Dolce's IVF comments are totally over-the-top, but so is Sir Elton's boycott
How do you tell if your child is synthetic? You check with the designers who created the label. A volcanic row has erupted this week between leading fashion duo Dolce e Gabbana and singer/international treasure Sir Elton John, over, of all things, IVF.
Mr Dolce lit the fuse with comments in an interview about whether he himself (he and one-time partner Gabbana are gay) would ever consider having children.
"You are born and you have a father and mother," he said. "At least it should be like that."
Describing infants born by the IVF process as "chemical children, synthetic babies," he added: "I am gay. I cannot have a child. I don't believe that you can have everything in life."
Unsurprisingly stung by his comments was Sir Elton, who has two gorgeous little boys with his husband David Furnish. Elt was onto Twitter faster than a catwalk model downs lunch.
"How dare you refer to my beautiful children as 'synthetic'," he raged. "And shame on you for wagging your judgemental little fingers at IVF - a miracle that has allowed legions of loving people, both straight and gay, to fulfil their dream of having children."
D&G's "archaic" thinking, he added, was as out of step with the times as their fashion (ouch!), and he launched a Twitter hashtag urging a boycott of the label.
Immediately piling in behind Elton with supportive tweets were Victoria Beckham and a phalanx of stars.
Back in Italy, however, a leading member of what looks like the Italian version of Ukip compared the singer to the Taliban and referenced the Charlie Hebdo attack in Paris and the right to freedom of expression.
This rapid escalation of hostilities took place within a few short hours. By the end of the week, Nato may well be involved.
So who is in the right and who is in the wrong? If you ask me, it's all of them, really. Domenico Dolce has made the point that he comes from a conservative Catholic Sicilian background. Whether or not you agree with his views - I don't and certainly not with his language - he has a right to express an opinion (in that respect the Italian politician is also right).
But Signor Dolce has to be aware that he is a man of considerable influence and so should have chosen his words more carefully, more sensitively.
You do not have to be a parent yourself to know that to hear their sons and daughters being referred to as "synthetic" and "chemical" was bound to be deeply hurtful and wounding not just to Elton, but to the thousands and thousands of people all over the world for whom IVF has been the miracle that allowed them to have the children they longed for.
We tend to bandy the word "offensive" around a bit too freely sometimes.
This is one occasion where it is almost an understatement.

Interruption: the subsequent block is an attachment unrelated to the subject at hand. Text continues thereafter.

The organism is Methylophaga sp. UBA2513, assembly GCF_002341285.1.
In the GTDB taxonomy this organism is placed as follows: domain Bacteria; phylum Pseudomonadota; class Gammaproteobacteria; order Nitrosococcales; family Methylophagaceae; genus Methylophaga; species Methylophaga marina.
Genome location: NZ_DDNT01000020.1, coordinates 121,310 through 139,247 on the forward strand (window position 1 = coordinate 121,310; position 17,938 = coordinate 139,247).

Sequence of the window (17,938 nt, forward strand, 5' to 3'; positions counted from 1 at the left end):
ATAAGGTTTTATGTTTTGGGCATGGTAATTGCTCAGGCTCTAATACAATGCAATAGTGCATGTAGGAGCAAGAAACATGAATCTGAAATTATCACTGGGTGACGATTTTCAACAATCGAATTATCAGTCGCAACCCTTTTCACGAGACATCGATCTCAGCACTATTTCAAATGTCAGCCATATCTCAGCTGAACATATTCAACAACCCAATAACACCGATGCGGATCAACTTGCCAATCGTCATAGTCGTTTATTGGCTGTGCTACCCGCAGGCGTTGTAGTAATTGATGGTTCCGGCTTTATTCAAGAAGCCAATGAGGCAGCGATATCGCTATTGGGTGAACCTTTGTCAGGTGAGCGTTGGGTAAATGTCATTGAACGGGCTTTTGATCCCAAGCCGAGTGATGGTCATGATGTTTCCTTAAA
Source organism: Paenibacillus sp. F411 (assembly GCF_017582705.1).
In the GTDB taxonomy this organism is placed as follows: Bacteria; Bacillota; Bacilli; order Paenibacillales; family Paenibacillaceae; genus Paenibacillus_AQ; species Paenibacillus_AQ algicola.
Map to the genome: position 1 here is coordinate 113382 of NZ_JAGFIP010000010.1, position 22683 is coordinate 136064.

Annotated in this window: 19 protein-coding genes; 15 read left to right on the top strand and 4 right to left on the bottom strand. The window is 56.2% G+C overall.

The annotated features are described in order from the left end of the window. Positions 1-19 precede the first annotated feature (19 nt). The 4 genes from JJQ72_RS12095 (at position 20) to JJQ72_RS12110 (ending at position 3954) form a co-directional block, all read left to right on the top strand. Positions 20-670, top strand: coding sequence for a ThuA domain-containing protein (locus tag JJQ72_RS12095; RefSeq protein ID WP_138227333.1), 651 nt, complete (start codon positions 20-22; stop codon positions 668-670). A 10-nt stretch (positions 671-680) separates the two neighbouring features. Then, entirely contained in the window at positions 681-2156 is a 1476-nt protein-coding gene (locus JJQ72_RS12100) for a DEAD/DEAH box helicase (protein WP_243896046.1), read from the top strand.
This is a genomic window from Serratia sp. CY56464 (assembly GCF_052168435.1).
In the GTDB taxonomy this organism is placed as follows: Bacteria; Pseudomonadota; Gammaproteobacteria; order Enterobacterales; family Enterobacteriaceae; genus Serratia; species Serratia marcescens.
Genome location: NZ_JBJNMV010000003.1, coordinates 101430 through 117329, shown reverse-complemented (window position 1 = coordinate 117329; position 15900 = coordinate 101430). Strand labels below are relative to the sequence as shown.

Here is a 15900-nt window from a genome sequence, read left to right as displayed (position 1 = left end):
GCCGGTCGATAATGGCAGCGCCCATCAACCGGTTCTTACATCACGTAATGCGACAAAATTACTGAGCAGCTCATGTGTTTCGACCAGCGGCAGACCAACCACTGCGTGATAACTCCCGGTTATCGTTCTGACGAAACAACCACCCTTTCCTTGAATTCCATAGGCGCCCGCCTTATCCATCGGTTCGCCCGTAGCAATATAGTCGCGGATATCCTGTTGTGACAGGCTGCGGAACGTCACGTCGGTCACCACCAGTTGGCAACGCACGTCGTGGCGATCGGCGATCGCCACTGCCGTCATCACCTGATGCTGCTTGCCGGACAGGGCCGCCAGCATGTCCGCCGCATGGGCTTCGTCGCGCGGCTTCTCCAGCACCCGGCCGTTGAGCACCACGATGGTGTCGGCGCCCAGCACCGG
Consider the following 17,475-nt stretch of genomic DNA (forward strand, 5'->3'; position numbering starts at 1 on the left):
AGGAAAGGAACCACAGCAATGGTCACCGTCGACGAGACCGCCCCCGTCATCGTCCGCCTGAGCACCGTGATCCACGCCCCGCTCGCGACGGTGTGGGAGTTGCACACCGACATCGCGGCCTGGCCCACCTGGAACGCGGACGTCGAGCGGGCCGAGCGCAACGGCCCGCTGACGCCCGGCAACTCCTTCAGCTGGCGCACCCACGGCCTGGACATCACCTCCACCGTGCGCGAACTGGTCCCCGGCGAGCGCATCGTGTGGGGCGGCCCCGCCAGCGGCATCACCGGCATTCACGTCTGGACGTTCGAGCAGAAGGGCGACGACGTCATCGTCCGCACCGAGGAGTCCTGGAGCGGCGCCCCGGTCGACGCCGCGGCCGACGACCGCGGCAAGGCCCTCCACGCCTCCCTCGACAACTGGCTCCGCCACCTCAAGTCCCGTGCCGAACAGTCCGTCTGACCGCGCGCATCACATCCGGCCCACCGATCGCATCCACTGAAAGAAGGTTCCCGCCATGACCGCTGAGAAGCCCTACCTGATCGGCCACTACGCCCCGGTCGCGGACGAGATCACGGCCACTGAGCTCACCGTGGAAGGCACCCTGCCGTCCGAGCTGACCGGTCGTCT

So you can certainly understand Elton's rage. That angry tweet was the response of a protective father cut to the core by the slight on his two little boys and all those other children so cruelly, carelessly labelled.
Yet Elton also knows he wields enormous influence and would be aware of the enormously damaging impact his call for a boycott could have on the Italian design team's business. Boycott is a brutal, nasty weapon.
Back here on Planet-Down-to-Earth, this clash of the pop and fashion Titans might seem far removed from our own lives. But, in many ways, it's a mirror to how quickly and viciously the rest of us allow ourselves to be herded into intransigent camps too.
How quickly debate these days over the big, crucial issues, such as abortion, gay rights and religious belief, disintegrates into a slanging match. Particularly here in Northern Ireland.
Name-calling replaces discussion as liberal fundamentalists clashes with religious fundamentalists, and nobody can see anybody else's point of view. Ever. So we have little room to sneer at Dolce e Elton - we're all much too OTT.
All headlines are made in Chelsea
Oddly, Chelsea fans seem to be hogging the headlines lately. And not for the best of reasons.
First, there was that shameful racist episode on the Paris underground.
Then there was the story of the three jihadi brides off to join Isis in Syria.
You may have noticed in news reports where their relatives appealed for their return, one had left behind her teddy bear. Wearing its Chelsea shirt.
And now Jeremy Clarkson, at the centre of his latest row with the Beeb, taking time out from the furore to watch a Chelsea game. The Chelsea shirt — Top Gear for headline-makers?
By rights, we need to be wary of labels
To listen to news reports, there seems to be a recent upsurge in what is termed human rights lawyers.
They deal specifically with human rights legislation, I know, but I always feel this is an odd description.
Whatever your views of the legal profession, surely it would be reasonable to assume that they are all, to some extent, involved in what could be called human rights work. Singling out some for the “human rights” tag seems to suggest otherwise.
Similarly Fairtrade produce. Are we to assume that items which don’t bear that label have not been fairly traded? Should they be labelled unfairtrade?